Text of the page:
Just in case you didn’t catch it in the theatres, and I seriously doubt you did unless you were in Central Asia last year, I want to recommend to you a movie–Nomad: The Warrior. Find it on Amazon here, or on Blockbuster here.
No, I am not starting a series of posts on movies or other cultural entities I would recommend. But I want you to rent, buy, or watch this movie because it relates something that is very dear to my heart–Kazakh Culture.
You see, my wife is ethnically Kazakh, from Kazakhstan. So, it has given me a closer glimpse into all the things my wife holds dear. But don’t let the title, or the movie cover, fool you. I think they were trying too hard to make it have street appeal to Americans who might come across it. Perhaps they should have given it a subtitle, though in 6pt grayscale font on the back cover, “Take this Borat.”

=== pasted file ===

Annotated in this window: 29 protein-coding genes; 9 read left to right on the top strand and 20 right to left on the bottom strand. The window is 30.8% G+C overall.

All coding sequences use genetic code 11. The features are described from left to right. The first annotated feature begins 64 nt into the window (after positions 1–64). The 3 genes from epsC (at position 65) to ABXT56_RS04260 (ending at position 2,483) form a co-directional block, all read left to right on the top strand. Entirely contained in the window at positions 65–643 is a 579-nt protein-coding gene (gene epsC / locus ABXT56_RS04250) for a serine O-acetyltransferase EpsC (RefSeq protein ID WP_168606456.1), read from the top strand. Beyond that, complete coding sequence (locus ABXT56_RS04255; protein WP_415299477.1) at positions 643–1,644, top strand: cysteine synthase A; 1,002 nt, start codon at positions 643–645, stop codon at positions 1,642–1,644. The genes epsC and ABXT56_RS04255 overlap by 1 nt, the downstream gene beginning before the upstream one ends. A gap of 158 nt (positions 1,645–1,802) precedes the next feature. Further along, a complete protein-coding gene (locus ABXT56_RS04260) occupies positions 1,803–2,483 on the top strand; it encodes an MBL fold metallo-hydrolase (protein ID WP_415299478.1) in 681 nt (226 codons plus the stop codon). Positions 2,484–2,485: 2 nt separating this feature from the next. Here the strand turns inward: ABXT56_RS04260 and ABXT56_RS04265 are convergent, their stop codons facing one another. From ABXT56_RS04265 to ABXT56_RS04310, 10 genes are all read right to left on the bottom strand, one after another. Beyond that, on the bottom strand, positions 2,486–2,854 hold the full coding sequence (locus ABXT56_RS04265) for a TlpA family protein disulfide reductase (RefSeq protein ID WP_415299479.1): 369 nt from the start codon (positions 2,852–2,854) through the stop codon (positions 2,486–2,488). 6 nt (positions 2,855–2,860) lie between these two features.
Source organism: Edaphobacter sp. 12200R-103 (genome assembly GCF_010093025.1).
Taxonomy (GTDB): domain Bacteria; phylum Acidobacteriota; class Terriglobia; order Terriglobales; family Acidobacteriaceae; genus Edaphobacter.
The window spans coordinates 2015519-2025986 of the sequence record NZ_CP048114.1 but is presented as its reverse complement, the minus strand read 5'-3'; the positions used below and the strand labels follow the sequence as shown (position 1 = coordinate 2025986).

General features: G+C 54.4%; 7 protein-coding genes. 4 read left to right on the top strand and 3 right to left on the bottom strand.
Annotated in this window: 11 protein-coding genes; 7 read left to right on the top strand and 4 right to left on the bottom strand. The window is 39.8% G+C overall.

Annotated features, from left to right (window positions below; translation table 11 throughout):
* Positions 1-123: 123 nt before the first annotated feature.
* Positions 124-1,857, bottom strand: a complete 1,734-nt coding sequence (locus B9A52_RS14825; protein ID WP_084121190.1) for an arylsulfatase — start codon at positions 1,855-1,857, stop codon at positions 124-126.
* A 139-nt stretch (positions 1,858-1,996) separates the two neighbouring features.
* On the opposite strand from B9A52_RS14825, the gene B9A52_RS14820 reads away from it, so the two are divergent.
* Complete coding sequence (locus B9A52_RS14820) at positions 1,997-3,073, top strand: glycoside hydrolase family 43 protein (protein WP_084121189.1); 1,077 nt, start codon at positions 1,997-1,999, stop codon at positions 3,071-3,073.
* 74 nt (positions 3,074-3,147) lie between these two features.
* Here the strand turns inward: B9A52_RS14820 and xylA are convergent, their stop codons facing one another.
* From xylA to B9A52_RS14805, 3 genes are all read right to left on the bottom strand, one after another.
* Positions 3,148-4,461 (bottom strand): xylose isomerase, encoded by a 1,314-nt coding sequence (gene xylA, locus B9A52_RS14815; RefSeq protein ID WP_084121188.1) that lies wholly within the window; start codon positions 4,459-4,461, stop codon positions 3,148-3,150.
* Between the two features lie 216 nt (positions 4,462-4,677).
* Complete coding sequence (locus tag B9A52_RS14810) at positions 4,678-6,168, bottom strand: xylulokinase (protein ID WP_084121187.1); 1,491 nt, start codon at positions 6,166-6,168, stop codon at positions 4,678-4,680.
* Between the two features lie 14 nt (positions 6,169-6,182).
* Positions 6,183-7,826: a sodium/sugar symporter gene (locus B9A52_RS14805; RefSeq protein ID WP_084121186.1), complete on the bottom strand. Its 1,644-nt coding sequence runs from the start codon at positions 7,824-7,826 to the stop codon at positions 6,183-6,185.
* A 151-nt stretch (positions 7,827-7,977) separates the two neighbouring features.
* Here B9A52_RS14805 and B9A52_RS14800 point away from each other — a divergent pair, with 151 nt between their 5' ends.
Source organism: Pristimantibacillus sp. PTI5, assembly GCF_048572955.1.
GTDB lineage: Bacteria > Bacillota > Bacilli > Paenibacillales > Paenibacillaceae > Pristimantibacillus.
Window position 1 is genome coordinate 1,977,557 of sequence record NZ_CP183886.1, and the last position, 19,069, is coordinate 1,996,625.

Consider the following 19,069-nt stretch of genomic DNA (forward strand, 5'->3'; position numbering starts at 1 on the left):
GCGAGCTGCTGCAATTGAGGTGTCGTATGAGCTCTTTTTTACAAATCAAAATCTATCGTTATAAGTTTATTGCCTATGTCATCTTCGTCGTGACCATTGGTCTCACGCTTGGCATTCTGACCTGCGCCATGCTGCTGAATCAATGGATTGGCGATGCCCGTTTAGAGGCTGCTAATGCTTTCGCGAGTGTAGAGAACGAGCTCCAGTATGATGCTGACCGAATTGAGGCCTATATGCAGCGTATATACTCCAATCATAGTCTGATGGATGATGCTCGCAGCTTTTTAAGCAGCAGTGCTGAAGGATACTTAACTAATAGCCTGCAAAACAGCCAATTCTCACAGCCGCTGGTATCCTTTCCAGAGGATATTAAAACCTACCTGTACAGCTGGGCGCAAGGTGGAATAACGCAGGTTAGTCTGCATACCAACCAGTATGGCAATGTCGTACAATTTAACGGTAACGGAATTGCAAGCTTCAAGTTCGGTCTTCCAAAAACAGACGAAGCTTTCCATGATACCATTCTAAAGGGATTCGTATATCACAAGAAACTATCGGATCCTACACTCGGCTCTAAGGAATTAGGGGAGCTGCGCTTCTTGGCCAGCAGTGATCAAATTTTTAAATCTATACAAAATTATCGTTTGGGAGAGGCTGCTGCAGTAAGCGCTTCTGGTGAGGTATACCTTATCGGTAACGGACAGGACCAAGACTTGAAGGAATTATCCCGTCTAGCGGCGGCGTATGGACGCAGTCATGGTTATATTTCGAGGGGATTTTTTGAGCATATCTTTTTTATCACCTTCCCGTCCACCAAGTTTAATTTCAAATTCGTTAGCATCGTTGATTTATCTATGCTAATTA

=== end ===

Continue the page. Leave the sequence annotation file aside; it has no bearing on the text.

Yet, this movie did not meet the approval of Kazakhstan President Nursultan Nazarbayev because of its Western actors (though many in the movie are Kazakh) and because it was filmed in English (though you can hear it in Kazakh with English subtitles, which I would definitely recommend). Nonetheless, it clearly and artisticly portrays an event in Kazakh folk history. Not that folk history is bad, but that much of Kazakh history is oral history. And in Kazakh history, the great warrior heros are the focal point. You will find their monuments, masoleums, and statues scattered across Kazakhstan.
Either way, you will understand a lot of Kazakh culture from this movie. And it is rather well-done. So, please watch this movie and let me know what you think.